From Tahiti to Fiji, in September-October 2016, the Valaisan designer Ambroise Héritier boarded Fleur de Passion for nearly two months. Besides the illustrations he began distilling, and on which he is still working, back in his studio on the heights of Sion, he delivered the following text written on board. A sort of report according to the navigation of the south Pacific that led to the Cook Islands, Samoa and Tonga.
Eight days of sailing.
Eight days without seeing any other living beings around us.
Apart from "Jean-Edouard," a crazy blue nose who squatted behind the boat one night, and some flying fish that came to die on the bridge, there is no one on the horizon.
The journey begins to undo us, bit by bit.
It forces us to go where we are not used to going.
In the midst of this great blue nowhere, "Fleur de Passion" is just a tiny speck of nothing on the map.
The show that unfolds before our eyes is often breath-taking.
Day after day, night after night, we let our solitary souls wander following the wind’s fancy.
Some pots and pans we thought we had left on land, are still trailing behind the boat.
The trip jostles, sculpts, erodes our beings to the rhythm of the navigation.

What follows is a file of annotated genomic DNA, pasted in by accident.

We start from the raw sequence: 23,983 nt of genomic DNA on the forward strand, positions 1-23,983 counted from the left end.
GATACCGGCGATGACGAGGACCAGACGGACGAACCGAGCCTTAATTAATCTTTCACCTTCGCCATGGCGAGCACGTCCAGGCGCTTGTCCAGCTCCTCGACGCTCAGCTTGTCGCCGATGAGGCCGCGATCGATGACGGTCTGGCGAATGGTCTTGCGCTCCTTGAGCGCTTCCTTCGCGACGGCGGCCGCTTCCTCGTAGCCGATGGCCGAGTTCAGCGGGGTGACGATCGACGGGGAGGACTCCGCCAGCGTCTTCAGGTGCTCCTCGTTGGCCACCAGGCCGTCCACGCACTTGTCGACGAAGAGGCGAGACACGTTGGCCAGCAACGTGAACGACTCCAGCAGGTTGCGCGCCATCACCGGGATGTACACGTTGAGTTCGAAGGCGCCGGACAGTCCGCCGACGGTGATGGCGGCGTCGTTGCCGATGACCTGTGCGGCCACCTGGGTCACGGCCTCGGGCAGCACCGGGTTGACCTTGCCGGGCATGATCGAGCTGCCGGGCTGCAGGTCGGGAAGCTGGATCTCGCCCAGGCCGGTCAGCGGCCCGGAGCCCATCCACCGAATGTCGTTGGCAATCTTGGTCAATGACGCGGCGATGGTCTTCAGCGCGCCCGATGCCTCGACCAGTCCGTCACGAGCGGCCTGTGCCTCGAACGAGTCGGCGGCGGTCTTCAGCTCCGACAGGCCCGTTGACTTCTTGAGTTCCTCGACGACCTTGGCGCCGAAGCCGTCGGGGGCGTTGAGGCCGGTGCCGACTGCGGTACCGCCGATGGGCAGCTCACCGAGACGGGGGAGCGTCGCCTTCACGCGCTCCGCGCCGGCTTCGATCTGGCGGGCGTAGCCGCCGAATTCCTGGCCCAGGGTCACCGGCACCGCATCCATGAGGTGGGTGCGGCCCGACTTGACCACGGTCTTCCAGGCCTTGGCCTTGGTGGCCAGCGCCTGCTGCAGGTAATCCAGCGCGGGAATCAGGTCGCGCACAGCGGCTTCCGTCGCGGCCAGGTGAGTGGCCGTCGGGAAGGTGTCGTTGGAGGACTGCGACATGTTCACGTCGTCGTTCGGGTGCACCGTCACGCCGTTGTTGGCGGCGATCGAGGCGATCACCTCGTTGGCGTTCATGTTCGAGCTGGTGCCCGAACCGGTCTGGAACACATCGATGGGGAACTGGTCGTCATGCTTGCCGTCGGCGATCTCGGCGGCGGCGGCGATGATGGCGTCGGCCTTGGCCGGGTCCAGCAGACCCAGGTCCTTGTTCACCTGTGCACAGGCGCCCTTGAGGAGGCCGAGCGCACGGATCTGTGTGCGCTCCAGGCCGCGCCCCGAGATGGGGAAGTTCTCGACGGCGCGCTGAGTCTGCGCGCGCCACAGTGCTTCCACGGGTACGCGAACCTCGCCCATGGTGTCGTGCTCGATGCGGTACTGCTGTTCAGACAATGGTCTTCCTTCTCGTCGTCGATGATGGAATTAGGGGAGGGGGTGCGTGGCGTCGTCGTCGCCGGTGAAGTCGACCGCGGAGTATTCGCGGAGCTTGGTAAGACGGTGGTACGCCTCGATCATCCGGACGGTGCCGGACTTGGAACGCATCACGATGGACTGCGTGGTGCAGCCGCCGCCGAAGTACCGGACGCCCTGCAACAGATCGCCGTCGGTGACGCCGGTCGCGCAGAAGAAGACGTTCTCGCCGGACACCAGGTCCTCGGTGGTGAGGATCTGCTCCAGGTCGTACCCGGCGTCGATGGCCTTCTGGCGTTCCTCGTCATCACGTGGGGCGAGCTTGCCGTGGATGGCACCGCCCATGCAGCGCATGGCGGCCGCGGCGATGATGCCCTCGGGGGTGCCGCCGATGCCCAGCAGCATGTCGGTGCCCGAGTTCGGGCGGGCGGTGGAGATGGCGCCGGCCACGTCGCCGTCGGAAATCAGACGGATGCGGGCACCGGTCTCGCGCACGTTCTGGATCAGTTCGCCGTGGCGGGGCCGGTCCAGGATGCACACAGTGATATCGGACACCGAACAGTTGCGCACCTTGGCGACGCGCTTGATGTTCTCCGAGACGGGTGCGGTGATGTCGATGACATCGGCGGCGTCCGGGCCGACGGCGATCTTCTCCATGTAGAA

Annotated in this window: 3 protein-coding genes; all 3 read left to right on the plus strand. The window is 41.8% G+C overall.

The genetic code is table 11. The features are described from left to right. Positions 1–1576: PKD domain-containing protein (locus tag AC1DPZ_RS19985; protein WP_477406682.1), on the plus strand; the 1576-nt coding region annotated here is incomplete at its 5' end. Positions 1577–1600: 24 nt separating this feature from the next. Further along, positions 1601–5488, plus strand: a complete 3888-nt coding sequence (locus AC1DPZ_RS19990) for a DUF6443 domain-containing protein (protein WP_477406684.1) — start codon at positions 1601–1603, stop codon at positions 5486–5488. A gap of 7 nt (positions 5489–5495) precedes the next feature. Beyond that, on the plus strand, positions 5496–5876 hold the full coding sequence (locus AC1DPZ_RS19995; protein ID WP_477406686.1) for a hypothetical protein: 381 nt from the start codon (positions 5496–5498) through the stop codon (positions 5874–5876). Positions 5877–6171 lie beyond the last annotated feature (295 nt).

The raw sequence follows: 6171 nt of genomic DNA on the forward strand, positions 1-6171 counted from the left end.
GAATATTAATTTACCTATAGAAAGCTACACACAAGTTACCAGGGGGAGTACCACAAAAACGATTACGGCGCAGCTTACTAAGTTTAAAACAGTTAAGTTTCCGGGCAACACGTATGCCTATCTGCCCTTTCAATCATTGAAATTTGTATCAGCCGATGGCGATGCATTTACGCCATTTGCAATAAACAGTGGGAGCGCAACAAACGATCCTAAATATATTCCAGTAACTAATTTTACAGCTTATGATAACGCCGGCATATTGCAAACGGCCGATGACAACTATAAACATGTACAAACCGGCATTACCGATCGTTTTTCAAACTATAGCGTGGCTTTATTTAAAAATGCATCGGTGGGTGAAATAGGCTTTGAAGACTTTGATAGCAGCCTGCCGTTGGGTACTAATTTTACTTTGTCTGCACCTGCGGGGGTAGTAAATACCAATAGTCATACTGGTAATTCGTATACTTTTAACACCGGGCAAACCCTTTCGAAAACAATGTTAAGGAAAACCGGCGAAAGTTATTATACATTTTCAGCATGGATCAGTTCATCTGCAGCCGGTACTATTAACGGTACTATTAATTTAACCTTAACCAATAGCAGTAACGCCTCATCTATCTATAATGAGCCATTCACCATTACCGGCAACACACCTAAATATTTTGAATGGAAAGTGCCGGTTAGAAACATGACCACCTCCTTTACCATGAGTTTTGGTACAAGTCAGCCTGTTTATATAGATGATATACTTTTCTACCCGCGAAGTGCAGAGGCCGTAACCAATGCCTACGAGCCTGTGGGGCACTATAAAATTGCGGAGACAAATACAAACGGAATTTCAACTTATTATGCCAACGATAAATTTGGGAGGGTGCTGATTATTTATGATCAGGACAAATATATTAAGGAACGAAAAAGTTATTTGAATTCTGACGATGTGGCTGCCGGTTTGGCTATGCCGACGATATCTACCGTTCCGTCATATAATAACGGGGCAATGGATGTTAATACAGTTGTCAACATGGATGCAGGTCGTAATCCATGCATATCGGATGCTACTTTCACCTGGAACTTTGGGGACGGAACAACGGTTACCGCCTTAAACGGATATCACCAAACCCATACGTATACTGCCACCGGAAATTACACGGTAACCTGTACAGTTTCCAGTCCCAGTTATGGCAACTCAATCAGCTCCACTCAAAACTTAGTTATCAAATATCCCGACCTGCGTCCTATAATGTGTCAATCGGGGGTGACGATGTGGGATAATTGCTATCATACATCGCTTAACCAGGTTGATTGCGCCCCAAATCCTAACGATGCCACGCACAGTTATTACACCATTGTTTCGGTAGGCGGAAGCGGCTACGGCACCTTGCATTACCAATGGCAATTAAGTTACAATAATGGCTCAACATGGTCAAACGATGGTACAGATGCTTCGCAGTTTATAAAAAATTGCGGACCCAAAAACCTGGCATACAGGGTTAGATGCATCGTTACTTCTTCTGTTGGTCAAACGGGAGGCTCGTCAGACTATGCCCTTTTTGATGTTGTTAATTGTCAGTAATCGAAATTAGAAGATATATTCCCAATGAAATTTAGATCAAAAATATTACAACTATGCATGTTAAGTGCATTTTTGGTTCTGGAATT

There is no possible escape.
Some have paid to be here, others are paid to be here, and others are here against their will.
If the horizon is the same for everyone, the questions we ask it are personal.
Each of us launched our bottle to sea.
Mirroring days flow into each other, there the individual experiences are, to varying degrees, echoes of our individual paths.
Like a sponge, I am trying to absorb snippets of stories sketched along the navigation.
A few snatched sketches,
lines on a notebook,
and hundreds of photos on the clock.
I will relive these stolen moments, on the blank pages of my drawing table, when I return to my studio.
It's been eight days living in the rhythm of quarters.
Monotony lulls the minds,
the bodies are exhausted,
melancholy takes over hearts,
Beings seek each other,
It is September 18, the sun is high, the ocean ... cobalt blue.
On deck, adrift, a flying fish dies.